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Renewables & efficiency - Oct 31

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World can halt fossil fuel use by 2090: study

Alister Doyle, Reuters
OSLO - The world could eliminate fossil fuel use by 2090 by spending trillions of dollars on a renewable energy revolution, the European Renewable Energy Council (EREC) and environmental group Greenpeace said on Monday.

The 210-page study is one of few reports -- even by lobby groups -- to look in detail at how energy use would have to be overhauled to meet the toughest scenarios for curbing greenhouse gases outlined by the U.N. Climate Panel.

"Renewable energy could provide all global energy needs by 2090," according to the study, entitled "Energy (R)evolution." EREC represents renewable energy industries and trade and research associations in Europe.

A more radical scenario could eliminate coal use by 2050 if new power generation plants shifted quickly to renewables.
(27) October 2008)


IEA cites gains from energy efficiency

Fiona Harvey, Financial Times
Developing countries could save hundreds of billions of dollars by investing in energy efficiency rather than focusing on energy production, a new report has found.

To achieve a 22 per cent increase in energy availability in developing countries by 2020 would cost about $2,000bn, according to the International Energy Agency.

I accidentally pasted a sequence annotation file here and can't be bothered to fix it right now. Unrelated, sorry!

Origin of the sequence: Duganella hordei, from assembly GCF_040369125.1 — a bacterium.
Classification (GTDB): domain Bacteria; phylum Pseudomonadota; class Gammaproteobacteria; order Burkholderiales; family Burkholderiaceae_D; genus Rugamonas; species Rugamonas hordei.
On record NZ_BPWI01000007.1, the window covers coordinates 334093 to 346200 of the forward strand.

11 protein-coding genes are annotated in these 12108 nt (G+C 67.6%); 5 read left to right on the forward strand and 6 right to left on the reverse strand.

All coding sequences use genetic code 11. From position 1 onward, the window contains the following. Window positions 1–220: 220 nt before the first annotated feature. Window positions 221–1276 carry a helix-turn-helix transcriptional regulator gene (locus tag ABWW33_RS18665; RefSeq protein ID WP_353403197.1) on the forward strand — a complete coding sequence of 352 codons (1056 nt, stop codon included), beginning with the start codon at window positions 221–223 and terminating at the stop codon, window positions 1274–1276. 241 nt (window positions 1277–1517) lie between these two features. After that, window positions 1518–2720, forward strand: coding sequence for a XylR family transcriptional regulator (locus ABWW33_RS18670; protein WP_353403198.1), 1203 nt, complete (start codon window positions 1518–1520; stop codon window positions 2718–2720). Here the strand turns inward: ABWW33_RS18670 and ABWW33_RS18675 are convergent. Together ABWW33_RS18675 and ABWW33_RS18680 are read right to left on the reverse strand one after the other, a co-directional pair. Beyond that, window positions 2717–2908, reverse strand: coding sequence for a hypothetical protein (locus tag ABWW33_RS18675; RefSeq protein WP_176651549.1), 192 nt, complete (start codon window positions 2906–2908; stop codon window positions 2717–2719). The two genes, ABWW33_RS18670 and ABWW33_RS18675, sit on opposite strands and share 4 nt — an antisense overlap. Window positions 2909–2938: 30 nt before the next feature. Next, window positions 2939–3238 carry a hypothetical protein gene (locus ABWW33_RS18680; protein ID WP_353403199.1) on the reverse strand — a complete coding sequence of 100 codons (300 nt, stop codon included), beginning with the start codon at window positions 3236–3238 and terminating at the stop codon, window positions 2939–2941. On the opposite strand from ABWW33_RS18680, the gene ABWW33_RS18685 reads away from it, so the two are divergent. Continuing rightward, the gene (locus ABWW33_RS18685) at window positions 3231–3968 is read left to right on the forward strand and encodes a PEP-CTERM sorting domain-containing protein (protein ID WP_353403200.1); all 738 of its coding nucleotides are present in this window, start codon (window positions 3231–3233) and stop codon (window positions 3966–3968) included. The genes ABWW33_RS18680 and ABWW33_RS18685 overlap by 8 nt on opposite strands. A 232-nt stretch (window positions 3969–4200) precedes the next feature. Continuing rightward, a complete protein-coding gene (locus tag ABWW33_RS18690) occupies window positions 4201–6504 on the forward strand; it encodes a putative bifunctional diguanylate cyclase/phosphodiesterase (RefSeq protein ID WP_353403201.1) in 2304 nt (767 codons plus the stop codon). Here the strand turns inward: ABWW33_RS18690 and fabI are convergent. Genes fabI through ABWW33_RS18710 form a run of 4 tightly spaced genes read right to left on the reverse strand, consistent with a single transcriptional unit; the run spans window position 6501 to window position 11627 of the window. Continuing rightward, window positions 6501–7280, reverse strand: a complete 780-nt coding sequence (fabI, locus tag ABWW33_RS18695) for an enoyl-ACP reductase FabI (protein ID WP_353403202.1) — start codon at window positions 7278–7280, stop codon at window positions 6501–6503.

But McKinsey Global Institute, the research arm of the consultancy, has found that the same end could be achieved for $90bn a year by focusing on energy efficiency improvements with positive returns.

The study found that developing countries could halve the growth in their energy demand each year using simple measures.

... developing countries could choose more energy efficient products and means of generating electricity, the researchers said, rather than going down the same high-energy demand and high-emissions path to economic growth that developed countries took in the past.
(29 October 2008)




A Solar Gold Rush Is Spreading From California to New Jersey

Dara Colwell, AlterNet
Solar power is exploding in America, particularly in California. San Luis Obispo's Palm Theatre and Berkeley's Shotgun Players are now the first solar-powered theaters in the country; FedEx's distribution center in Fontana has a solar system covering 20,834 square feet; and Google's Mountain View campus boasts America's largest corporate solar installation. True to its pioneering spirit, California is leading the way -- but that's not to say other states aren't tagging quickly behind.

"California has a comprehensive approach to solar. We have an aggressive, proactive environment that allows legislators to go ahead and do things -- the mentality is definitely here," says Andrew McAllister, director of programs at the California Center for Sustainable Energy (CCSE), a nonprofit dedicated to facilitating clean energy technologies and practices. McAllister muses that the state's energy crisis several years ago, when deregulation led to unpredictable electricity prices, goaded California into collective action. "Worldwide, solar is still driven by policy more than any other factor, and what makes California attractive is its political commitment to taking the lead."

In America, most of the policies that affect the solar industry are created at the state level. California, which is now poised to become the world's second-fastest-growing solar market behind Germany, has a long pioneering history, which has fueled the solar industry as much as the state's abundant sunshine...
(30 October 2008)

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